North Dakota Workers make progress on penitentiary expansion

By Jenny Michael

Bismarck Tribune

BISMARCK, N.D. (AP) -- As a long, cold winter turned to a wet spring, spring to a wet, flooded summer and summer to a pleasant, warm fall, one constant has remained on the east side of Bismarck -- contractors have been steadily plugging away at the $64 million expansion and renovation project at the North Dakota State Penitentiary.

Soon, the prison's new look will begin to take shape as a South Carolina company hauls in precast concrete detention cells.

"Hopefully, by the end of November, you're going to see a prison that looks a lot like what it will look like when it's completed in December 2012," said Dick Frohlich, director of plant services for the North Dakota Department of Corrections and Rehabilitation. After the construction is completed in 2012, Frohlich estimates demolition and building new fences will take about six months, meaning the entire project should be done by July 2013.

After years of discussion about the state of the State Penitentiary, the 2009 North Dakota Legislature passed a bill to build a $64 million expansion and renovation of the facility, parts of which were considered outdated and unsafe for prison staff. The prison construction project includes a new medical facility, larger administrative segregation and orientation areas and a new general population area.

The Department of Corrections and Rehabilitation began putting out five packages of work on bids in May 2010. The bids came back at approximately $53 million, with an additional $10 million reserved for permits and other "soft costs" of construction, meaning the project is expected to be completed $1 million under budget.

So far, three of the five bid packages have been completed, with a fourth set to be done sometime in November. The fifth package, the biggest and by far the most expensive piece of the project, won't be completed until mid-2013, Frohlich said.

Construction crews completed a new warehouse outside the secure perimeter of the prison, along with a guard tower, fence expansion, new parking lots and roads and utility work in April. Crews already had finished reroofing some existing buildings in the fall of 2010.

As soon as the winter weather allowed, contractors began working on the biggest piece of the prison project: a new administration building, foundations for new orientation, general population and administrative segregation units, new medical facilities, new utility tunnels and some remodeling work on existing buildings.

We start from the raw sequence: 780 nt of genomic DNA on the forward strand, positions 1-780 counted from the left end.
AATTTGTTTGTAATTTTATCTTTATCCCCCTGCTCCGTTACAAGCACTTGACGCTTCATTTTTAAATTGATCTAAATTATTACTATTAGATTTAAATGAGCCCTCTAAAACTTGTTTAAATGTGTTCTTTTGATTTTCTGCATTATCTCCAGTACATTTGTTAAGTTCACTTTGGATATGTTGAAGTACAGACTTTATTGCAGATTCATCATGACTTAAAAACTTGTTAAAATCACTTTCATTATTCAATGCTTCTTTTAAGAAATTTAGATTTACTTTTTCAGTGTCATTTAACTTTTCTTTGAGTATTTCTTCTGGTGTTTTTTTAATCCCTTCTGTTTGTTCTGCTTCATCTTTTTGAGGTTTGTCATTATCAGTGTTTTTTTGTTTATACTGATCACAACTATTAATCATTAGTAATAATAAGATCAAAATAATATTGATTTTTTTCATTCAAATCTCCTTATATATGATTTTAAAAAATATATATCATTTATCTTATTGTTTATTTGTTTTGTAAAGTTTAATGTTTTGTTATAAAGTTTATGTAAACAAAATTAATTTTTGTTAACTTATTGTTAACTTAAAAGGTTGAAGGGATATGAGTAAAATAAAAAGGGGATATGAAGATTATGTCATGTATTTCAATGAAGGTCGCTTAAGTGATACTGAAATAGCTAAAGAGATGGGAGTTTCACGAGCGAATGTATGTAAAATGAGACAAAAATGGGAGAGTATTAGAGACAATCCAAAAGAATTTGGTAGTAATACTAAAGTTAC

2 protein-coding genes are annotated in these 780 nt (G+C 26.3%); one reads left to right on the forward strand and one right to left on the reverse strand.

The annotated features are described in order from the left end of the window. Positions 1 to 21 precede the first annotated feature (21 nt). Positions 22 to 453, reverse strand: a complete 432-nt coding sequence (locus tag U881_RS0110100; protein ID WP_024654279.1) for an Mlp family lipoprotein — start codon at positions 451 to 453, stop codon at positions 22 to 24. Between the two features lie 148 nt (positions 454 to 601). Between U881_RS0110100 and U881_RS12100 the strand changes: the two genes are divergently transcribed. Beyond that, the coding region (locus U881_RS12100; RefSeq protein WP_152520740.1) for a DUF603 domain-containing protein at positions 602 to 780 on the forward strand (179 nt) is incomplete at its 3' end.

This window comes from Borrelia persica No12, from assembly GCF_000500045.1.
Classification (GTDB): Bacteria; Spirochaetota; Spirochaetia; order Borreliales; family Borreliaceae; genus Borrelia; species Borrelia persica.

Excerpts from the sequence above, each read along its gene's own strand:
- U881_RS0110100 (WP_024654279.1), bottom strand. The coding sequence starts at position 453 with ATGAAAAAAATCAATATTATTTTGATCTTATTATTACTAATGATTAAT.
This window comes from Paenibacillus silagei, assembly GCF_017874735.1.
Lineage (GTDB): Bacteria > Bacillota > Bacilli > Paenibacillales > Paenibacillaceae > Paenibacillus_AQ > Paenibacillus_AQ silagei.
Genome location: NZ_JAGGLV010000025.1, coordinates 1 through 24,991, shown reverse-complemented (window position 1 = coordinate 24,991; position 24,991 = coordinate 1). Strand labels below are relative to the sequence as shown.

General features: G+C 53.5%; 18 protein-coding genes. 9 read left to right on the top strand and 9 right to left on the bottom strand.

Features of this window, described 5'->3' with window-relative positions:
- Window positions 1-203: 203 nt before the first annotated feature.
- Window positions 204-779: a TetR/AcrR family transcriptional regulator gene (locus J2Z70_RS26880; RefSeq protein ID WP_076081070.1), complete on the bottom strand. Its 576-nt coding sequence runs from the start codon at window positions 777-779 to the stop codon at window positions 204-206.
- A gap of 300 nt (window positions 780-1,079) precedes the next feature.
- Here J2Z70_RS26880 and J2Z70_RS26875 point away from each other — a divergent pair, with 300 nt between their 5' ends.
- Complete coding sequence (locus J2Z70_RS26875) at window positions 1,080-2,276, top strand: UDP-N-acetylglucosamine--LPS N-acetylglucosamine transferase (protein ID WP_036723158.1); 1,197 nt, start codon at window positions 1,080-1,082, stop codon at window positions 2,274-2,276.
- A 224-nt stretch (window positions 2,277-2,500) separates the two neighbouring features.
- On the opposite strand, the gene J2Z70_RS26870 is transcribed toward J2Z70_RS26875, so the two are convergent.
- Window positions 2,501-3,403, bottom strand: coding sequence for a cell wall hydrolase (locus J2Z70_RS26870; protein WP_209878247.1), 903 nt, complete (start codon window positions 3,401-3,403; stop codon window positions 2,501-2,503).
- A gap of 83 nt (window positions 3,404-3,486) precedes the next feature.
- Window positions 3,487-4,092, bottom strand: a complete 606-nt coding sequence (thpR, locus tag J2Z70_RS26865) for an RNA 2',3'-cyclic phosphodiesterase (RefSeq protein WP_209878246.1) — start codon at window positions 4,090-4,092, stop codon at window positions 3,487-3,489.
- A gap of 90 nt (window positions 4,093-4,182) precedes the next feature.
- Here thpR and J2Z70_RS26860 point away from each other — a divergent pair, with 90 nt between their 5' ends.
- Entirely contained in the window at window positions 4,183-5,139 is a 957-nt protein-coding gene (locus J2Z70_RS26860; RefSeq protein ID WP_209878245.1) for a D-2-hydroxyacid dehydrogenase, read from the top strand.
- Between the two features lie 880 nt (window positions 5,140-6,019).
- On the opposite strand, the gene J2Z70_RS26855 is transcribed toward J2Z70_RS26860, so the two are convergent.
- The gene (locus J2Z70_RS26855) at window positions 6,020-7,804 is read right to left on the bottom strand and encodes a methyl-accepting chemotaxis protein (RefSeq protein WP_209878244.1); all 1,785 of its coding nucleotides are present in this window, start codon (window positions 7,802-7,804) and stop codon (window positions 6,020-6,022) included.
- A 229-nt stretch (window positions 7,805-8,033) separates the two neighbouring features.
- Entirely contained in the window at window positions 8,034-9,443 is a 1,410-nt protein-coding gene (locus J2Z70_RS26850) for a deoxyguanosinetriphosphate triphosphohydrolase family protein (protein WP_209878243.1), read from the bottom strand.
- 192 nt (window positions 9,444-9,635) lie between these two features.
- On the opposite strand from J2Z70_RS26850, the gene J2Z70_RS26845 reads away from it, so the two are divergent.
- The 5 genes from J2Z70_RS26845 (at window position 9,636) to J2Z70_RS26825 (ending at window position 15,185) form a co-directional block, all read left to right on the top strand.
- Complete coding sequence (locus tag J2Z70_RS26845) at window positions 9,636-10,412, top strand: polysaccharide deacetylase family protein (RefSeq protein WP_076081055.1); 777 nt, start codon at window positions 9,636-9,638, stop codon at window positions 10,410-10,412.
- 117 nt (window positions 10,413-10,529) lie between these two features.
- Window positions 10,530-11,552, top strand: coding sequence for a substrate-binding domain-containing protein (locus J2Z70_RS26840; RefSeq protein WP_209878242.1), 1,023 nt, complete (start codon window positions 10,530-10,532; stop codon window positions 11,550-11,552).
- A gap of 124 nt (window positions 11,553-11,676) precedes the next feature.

Frohlich said the work is moving along appropriately; construction is neither ahead nor behind schedule. The late spring snow and wet summer that followed didn't slow the project down too much.

"We're happy with where we are," he said.

Concrete footings are in place so that precast concrete detention cells can be set down on them to form the new orientation, general population and administrative segregation units. Tindall Corp. of Spartanburg, S.C., is constructing the new cells, something no company in North Dakota does. Frohlich said the cells should be arriving by train in the next few weeks, then will be stored until a crew arrives from South Carolina to put them in place.

By the end of November, the new structures should be in place, and work can be done inside them. Frohlich said Roughrider Industries, the prison workshop, will build the steel furniture for inside the buildings.

Most of the work being done inside the prison grounds is on the medical unit, Frohlich said.

"This doesn't look like much now, but we're pleased with it," he said about the precast concrete walls.

Other than the new administration building, most of the work being done right now can be seen from Bismarck Expressway. A staging area for the contractors and supplies has been set up on the east side of the prison, where a secure entrance to the prison grounds monitors who goes in and out of the construction zone.

"We're very happy with the work," Frohlich said.

All workers who go on the prison grounds have to pass background checks. The area of the grounds currently used for prisoners and the construction zone are separated by a double fence with razor wire, so the contractors don't have to interact with prisoners and the prisoners don't have to be moved out of the way of the construction.

The new administration building, which will house the DOCR administrative offices, information technology department and pharmacy, is going up on the west side of the prison grounds. The building will be the point of entry for employees and visitors going to the prison, and a connecting corridor to the existing prison buildings will be added on after the building is complete. Prisoners will be brought into the prison through a south entrance to limit contact with the public.

Frohlich said the building should be in use by August 2012. The old, four-story administration building will be torn down after the new building is up and in use, as will the warden's house and the prison's east cell house.

"If anything is ahead of schedule, this (administration) building is," he said.

Published: Thu, Oct 20, 2011

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